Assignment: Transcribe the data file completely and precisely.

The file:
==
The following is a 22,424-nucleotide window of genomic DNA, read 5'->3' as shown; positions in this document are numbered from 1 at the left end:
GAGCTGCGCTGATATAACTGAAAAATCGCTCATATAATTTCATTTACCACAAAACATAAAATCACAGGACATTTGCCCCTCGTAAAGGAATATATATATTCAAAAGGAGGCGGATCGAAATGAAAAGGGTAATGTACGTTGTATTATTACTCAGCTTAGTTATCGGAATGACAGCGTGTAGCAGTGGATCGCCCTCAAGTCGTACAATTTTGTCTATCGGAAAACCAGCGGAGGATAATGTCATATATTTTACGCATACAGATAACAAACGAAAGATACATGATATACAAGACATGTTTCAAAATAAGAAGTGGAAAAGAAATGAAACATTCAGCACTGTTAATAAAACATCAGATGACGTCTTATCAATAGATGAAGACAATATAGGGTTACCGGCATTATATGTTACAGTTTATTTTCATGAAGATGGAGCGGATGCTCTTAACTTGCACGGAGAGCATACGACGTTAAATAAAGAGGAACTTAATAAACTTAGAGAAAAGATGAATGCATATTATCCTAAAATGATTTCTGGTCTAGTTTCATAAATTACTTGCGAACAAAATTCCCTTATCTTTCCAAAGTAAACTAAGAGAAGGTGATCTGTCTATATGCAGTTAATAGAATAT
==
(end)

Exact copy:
The following is a 22,424-nucleotide window of genomic DNA, read 5'->3' as shown; positions in this document are numbered from 1 at the left end:
GAGCTGCGCTGATATAACTGAAAAATCGCTCATATAATTTCATTTACCACAAAACATAAAATCACAGGACATTTGCCCCTCGTAAAGGAATATATATATTCAAAAGGAGGCGGATCGAAATGAAAAGGGTAATGTACGTTGTATTATTACTCAGCTTAGTTATCGGAATGACAGCGTGTAGCAGTGGATCGCCCTCAAGTCGTACAATTTTGTCTATCGGAAAACCAGCGGAGGATAATGTCATATATTTTACGCATACAGATAACAAACGAAAGATACATGATATACAAGACATGTTTCAAAATAAGAAGTGGAAAAGAAATGAAACATTCAGCACTGTTAATAAAACATCAGATGACGTCTTATCAATAGATGAAGACAATATAGGGTTACCGGCATTATATGTTACAGTTTATTTTCATGAAGATGGAGCGGATGCTCTTAACTTGCACGGAGAGCATACGACGTTAAATAAAGAGGAACTTAATAAACTTAGAGAAAAGATGAATGCATATTATCCTAAAATGATTTCTGGTCTAGTTTCATAAATTACTTGCGAACAAAATTCCCTTATCTTTCCAAAGTAAACTAAGAGAAGGTGATCTGTCTATATGCAGTTAATAGAATAT